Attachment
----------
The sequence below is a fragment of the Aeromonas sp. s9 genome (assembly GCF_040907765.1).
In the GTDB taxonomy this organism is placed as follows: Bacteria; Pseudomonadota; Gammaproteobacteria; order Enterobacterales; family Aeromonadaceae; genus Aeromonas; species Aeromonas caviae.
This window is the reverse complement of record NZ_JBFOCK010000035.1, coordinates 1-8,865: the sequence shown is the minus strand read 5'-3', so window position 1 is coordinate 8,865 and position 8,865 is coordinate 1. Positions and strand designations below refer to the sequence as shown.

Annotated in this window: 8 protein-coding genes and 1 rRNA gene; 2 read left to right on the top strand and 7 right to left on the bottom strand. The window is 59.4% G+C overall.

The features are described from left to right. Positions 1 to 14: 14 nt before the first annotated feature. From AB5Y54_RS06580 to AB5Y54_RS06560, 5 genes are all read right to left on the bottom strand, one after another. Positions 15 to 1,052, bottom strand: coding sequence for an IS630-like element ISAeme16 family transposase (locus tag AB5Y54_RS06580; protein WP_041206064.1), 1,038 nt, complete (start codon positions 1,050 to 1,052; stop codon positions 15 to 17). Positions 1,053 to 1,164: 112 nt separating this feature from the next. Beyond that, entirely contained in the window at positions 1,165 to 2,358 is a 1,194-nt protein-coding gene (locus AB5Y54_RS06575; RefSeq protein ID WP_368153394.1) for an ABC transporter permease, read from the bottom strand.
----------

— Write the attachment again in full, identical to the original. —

The sequence below is a fragment of the Aeromonas sp. s9 genome (assembly GCF_040907765.1).
In the GTDB taxonomy this organism is placed as follows: Bacteria; Pseudomonadota; Gammaproteobacteria; order Enterobacterales; family Aeromonadaceae; genus Aeromonas; species Aeromonas caviae.
This window is the reverse complement of record NZ_JBFOCK010000035.1, coordinates 1-8,865: the sequence shown is the minus strand read 5'-3', so window position 1 is coordinate 8,865 and position 8,865 is coordinate 1. Positions and strand designations below refer to the sequence as shown.

Annotated in this window: 8 protein-coding genes and 1 rRNA gene; 2 read left to right on the top strand and 7 right to left on the bottom strand. The window is 59.4% G+C overall.

The features are described from left to right. Positions 1 to 14: 14 nt before the first annotated feature. From AB5Y54_RS06580 to AB5Y54_RS06560, 5 genes are all read right to left on the bottom strand, one after another. Positions 15 to 1,052, bottom strand: coding sequence for an IS630-like element ISAeme16 family transposase (locus tag AB5Y54_RS06580; protein WP_041206064.1), 1,038 nt, complete (start codon positions 1,050 to 1,052; stop codon positions 15 to 17). Positions 1,053 to 1,164: 112 nt separating this feature from the next. Beyond that, entirely contained in the window at positions 1,165 to 2,358 is a 1,194-nt protein-coding gene (locus AB5Y54_RS06575; RefSeq protein ID WP_368153394.1) for an ABC transporter permease, read from the bottom strand.